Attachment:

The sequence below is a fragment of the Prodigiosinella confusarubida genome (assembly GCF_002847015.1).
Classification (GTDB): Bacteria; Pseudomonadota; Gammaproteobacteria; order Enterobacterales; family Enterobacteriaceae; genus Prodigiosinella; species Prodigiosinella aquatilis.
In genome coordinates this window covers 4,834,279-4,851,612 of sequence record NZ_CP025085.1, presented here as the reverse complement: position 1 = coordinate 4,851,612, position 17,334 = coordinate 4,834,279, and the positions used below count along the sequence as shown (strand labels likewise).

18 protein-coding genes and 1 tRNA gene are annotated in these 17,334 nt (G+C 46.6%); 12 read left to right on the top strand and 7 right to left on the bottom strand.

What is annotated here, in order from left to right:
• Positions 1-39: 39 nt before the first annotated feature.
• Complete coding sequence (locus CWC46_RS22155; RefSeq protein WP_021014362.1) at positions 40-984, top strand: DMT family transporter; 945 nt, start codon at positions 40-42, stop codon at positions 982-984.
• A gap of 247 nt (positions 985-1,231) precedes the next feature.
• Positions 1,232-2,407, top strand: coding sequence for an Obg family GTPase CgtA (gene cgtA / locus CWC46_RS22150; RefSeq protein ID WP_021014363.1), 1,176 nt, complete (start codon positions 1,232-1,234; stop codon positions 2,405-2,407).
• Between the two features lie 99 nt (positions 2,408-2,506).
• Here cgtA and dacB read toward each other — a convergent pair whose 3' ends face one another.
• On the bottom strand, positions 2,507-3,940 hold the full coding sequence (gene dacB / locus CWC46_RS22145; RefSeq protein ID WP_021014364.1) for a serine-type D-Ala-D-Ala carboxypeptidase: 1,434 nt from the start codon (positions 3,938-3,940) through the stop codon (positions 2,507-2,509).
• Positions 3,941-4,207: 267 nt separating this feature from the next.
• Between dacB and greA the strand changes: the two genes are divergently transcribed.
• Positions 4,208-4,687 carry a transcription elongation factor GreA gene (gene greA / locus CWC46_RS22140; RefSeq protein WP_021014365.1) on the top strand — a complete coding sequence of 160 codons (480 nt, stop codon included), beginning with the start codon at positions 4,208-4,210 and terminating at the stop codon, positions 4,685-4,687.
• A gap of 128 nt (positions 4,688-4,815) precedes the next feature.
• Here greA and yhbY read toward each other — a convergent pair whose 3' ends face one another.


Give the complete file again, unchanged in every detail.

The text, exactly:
The sequence below is a fragment of the Prodigiosinella confusarubida genome (assembly GCF_002847015.1).
Classification (GTDB): Bacteria; Pseudomonadota; Gammaproteobacteria; order Enterobacterales; family Enterobacteriaceae; genus Prodigiosinella; species Prodigiosinella aquatilis.
In genome coordinates this window covers 4,834,279-4,851,612 of sequence record NZ_CP025085.1, presented here as the reverse complement: position 1 = coordinate 4,851,612, position 17,334 = coordinate 4,834,279, and the positions used below count along the sequence as shown (strand labels likewise).

18 protein-coding genes and 1 tRNA gene are annotated in these 17,334 nt (G+C 46.6%); 12 read left to right on the top strand and 7 right to left on the bottom strand.

What is annotated here, in order from left to right:
• Positions 1-39: 39 nt before the first annotated feature.
• Complete coding sequence (locus CWC46_RS22155; RefSeq protein WP_021014362.1) at positions 40-984, top strand: DMT family transporter; 945 nt, start codon at positions 40-42, stop codon at positions 982-984.
• A gap of 247 nt (positions 985-1,231) precedes the next feature.
• Positions 1,232-2,407, top strand: coding sequence for an Obg family GTPase CgtA (gene cgtA / locus CWC46_RS22150; RefSeq protein ID WP_021014363.1), 1,176 nt, complete (start codon positions 1,232-1,234; stop codon positions 2,405-2,407).
• Between the two features lie 99 nt (positions 2,408-2,506).
• Here cgtA and dacB read toward each other — a convergent pair whose 3' ends face one another.
• On the bottom strand, positions 2,507-3,940 hold the full coding sequence (gene dacB / locus CWC46_RS22145; RefSeq protein ID WP_021014364.1) for a serine-type D-Ala-D-Ala carboxypeptidase: 1,434 nt from the start codon (positions 3,938-3,940) through the stop codon (positions 2,507-2,509).
• Positions 3,941-4,207: 267 nt separating this feature from the next.
• Between dacB and greA the strand changes: the two genes are divergently transcribed.
• Positions 4,208-4,687 carry a transcription elongation factor GreA gene (gene greA / locus CWC46_RS22140; RefSeq protein WP_021014365.1) on the top strand — a complete coding sequence of 160 codons (480 nt, stop codon included), beginning with the start codon at positions 4,208-4,210 and terminating at the stop codon, positions 4,685-4,687.
• A gap of 128 nt (positions 4,688-4,815) precedes the next feature.
• Here greA and yhbY read toward each other — a convergent pair whose 3' ends face one another.